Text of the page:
Circaea canadensis (L.) Hill

Enchanter's Nightshade

Circaea canadensis plant

Family - Onagraceae

Stems - To +/-30cm tall, erect, herbaceous, simple or branching near the apex, single from a short taproot and fibrous roots, sparse retrorse pubescent, terete.

Leaves - Opposite, petiolate. Petioles to +3cm long, mostly glabrous or with a few antrorse hairs, with a thin shallow adaxial groove. Blades ovate, shallow-serrate, truncate to cordate or rounded at the base, acute to short acuminate. Teeth of blade with a minute whitish apex. Blades very sparse pubescent above and below, to +7cm long, 4cm broad.

Circaea canadensis leaves

Inflorescence - Terminal and axillary racemes to +15cm tall (long). Axis of inflorescence glandular pubescent. Each pedicel sometimes subtended by a minute subulate bract to 1.5mm long.

Circaea canadensis inflorescenceInflorescence.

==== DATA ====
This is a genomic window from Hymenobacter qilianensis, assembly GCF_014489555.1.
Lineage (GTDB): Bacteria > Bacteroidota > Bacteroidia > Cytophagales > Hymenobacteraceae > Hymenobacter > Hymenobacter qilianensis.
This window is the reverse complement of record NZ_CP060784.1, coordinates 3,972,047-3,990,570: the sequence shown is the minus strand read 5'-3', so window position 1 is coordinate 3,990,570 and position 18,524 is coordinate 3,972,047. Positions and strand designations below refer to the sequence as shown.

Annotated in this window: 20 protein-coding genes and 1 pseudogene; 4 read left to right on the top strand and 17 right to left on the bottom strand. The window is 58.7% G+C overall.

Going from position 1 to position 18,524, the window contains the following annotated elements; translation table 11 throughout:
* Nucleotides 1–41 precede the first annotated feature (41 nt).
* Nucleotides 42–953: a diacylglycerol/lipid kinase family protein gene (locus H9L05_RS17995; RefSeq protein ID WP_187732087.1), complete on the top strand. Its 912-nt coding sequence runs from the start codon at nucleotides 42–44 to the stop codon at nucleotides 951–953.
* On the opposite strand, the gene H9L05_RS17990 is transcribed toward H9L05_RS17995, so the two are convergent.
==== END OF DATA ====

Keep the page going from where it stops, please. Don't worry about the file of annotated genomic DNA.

Flowers - Petals 2, alternating with the sepals, white, notched or rounded at the apex, +/-2.1mm long and broad, glabrous. Stamens 2, erect. Filaments glabrous, white, to 1.7mm long. Anthers whitish, 1.2mm long. Style glabrous, whitish, basally surrounded by a green nectary, to 4mm long. Stigma somewhat bi-lobed. Ovary inferior, densely covered with uncinate hairs, to 2mm long in flower, green. Floral tube short, -1mm long, green, glabrous. Sepals 2, spreading, cupped, ovate, green, 3mm long, sparse glandular pubescent externally, glabrous internally. Fruits shallowly ribbed, with uncinate pubescence, to 4mm long, 2-locular, 2-seeded.

Circaea canadensis flowerFlower with two small insects in search of nectar.

Circaea canadensis flower

Circaea canadensis calyxCalyces

Circaea canadensis fruitDeveloping fruits.

Flowering - June - August.

Habitat - Rich low woods, thickets.

Origin - Native to U.S.

Other info. - This small but common species can be found throughout Missouri. It is an easy species to ID in the field because of its minute flowers and opposite leaves. The plant can sometimes be found in large colonies in the habitats mentioned above.
The Missouri plants belong to the variety canadensis (L.) Hara. Another variety, variety quadrisulcata, is native to Asia.

Photographs taken in Brown Summit, NC., 6-16-02 (DETenaglia); also along the Duckett Creek trail, St. Charles County, MO, 6-18-2012, and near Aetna, MI, 6-30-2014 (SRTurner).